Jesus communicates or makes common those blessings he receives from his heavenly Father to those who are united to him by faith - that is the gospel message (so, e.g., Lk. 24:47; Acts 5:31). The Bible points to many such blessings, with communion with God being the highest and most fundamental. The creed reminds us, however, that there are other crucial facets to the many-splendored beneficence of Christ's work. The same glorified body enjoyed now by our incarnate and risen Lord shall be ours, for he is the first-fruits of that resurrection (e.g., Rom. 6:5; 1 Cor. 15:49). continue

Introducing Theological Eschatology

Article by   August 2015
Sometimes you can see a trend by noting the exception. In his well-regarded book How (Not) to Be Secular, the philosopher James K. A. Smith observes that the Reformation's celebration of the theological significance of the ordinary not only served as a remarkable element of lay renewal in Christianity but also was also "the camel's nose in the tent of enchantment -that somehow the Protestant Reformation opened the door to what would become, by a winding, contingent path, exclusive humanism" (p. 39). Throughout that book, Smith not only offers a brief and accessible genealogy for this trend toward an exclusive humanism but also prompts his readers to consider the need to think beyond the "immanent frame" and to keep in mind higher or greater ends. continue

Herman Bavinck's Reformed Dogmatics--Abridged in One Volume, John Bolt (ed.)

Article by   January 2012
John Bolt accepted the unenviable challenge of editing an abridged volume of Herman Bavinck's magnum opus, the Reformed Dogmatics. While Bavinck's magisterial work encompasses four volumes, Dr. Bolt was required to select the most germane sections of these four volumes, and then to distill those sections down to their irreducible minimum and to give the reader the essence of each section. That made his challenge even more difficult. continue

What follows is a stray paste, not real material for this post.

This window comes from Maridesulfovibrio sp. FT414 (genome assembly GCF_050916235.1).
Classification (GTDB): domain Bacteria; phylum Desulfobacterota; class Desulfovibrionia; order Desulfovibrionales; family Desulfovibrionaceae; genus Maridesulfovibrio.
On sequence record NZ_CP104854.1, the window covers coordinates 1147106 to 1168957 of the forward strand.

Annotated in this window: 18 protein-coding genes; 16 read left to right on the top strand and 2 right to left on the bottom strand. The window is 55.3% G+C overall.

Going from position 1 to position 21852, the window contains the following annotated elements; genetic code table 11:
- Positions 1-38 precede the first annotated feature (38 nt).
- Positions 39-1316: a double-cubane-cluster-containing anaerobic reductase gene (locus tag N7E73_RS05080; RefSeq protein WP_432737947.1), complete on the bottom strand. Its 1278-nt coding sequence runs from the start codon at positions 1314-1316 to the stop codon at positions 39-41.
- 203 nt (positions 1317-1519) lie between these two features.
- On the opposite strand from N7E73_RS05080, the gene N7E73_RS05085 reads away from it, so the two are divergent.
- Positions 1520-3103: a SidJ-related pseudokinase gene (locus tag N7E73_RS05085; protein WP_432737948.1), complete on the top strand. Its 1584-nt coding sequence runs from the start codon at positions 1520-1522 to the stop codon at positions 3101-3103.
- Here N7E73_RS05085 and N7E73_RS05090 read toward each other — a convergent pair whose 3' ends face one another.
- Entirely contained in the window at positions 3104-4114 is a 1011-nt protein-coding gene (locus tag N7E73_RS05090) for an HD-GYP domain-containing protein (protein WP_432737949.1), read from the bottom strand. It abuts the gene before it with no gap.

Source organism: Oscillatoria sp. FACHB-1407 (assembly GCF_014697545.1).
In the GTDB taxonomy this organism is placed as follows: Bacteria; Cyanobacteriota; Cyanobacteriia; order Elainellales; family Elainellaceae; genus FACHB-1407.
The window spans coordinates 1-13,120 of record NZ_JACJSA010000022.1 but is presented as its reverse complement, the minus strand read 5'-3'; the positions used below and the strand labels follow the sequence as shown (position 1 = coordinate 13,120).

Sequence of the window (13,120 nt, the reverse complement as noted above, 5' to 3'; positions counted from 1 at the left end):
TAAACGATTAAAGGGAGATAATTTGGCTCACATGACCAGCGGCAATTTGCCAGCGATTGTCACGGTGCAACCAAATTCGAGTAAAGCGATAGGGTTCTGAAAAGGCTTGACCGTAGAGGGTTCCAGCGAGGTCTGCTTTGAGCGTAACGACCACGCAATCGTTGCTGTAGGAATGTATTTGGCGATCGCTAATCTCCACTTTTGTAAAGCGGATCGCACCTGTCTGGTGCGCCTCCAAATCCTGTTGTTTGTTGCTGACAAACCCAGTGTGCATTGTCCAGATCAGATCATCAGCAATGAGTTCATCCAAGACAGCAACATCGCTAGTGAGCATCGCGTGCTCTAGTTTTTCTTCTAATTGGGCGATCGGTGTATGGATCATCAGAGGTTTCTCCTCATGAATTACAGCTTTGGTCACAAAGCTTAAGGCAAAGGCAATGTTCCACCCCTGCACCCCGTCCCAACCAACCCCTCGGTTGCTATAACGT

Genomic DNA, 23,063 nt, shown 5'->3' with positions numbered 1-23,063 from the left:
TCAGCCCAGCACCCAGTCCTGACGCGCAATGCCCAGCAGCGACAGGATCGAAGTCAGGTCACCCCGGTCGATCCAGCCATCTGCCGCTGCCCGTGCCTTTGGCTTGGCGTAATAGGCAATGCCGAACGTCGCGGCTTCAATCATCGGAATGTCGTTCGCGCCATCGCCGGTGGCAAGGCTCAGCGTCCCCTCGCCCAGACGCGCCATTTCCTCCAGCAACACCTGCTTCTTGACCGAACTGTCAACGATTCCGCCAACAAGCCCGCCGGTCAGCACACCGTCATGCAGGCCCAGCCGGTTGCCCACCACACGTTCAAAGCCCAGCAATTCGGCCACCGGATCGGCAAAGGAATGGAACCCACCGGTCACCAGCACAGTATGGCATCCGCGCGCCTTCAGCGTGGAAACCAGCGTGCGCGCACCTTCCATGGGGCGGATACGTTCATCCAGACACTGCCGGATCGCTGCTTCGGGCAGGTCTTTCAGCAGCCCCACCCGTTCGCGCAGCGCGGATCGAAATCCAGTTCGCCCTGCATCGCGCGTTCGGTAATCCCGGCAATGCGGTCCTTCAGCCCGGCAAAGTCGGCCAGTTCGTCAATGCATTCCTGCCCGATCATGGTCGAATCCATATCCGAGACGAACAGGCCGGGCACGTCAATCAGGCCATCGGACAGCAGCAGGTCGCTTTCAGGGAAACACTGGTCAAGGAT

The Dead Theologians Society: How yesterday's theologians can help you flee today's idolatry

Article by   September 2011
Central to the problems tackled by the Apostle Paul in the first century Corinthian church was its idolatrous fixation on personality cults centred on the so-called "super apostles". That this verged on almost literal hero worship is suggested by Paul's own assault on the Corinthians: "Is Christ divided? Was Paul crucified for you? Or were you baptised in the name of Paul?" (1 Cor. 1:13) continue

Results tagged “Bavinck” from Reformation21 Blog

Plagiarism? Berkhof Copying Vos

Article by   December 2015
From Muller's preface: "In the preface to the two volumes of Reformed Dogmatics, dated October 31, 1931, Berkhof notes his use of Bavinck but registers especially the importance of the theology of Geerhardus Vos to his own development." Louis Berkhof has... continue

Bavinck on Speech Acts and the Power of God's Word

Article by   November 2014
It seems as though some version of speech act theory--the rather simple but significant observation that we use words to do things--pokes out from under every stone in evangelical discussions of Scripture these days. This has been the case at... continue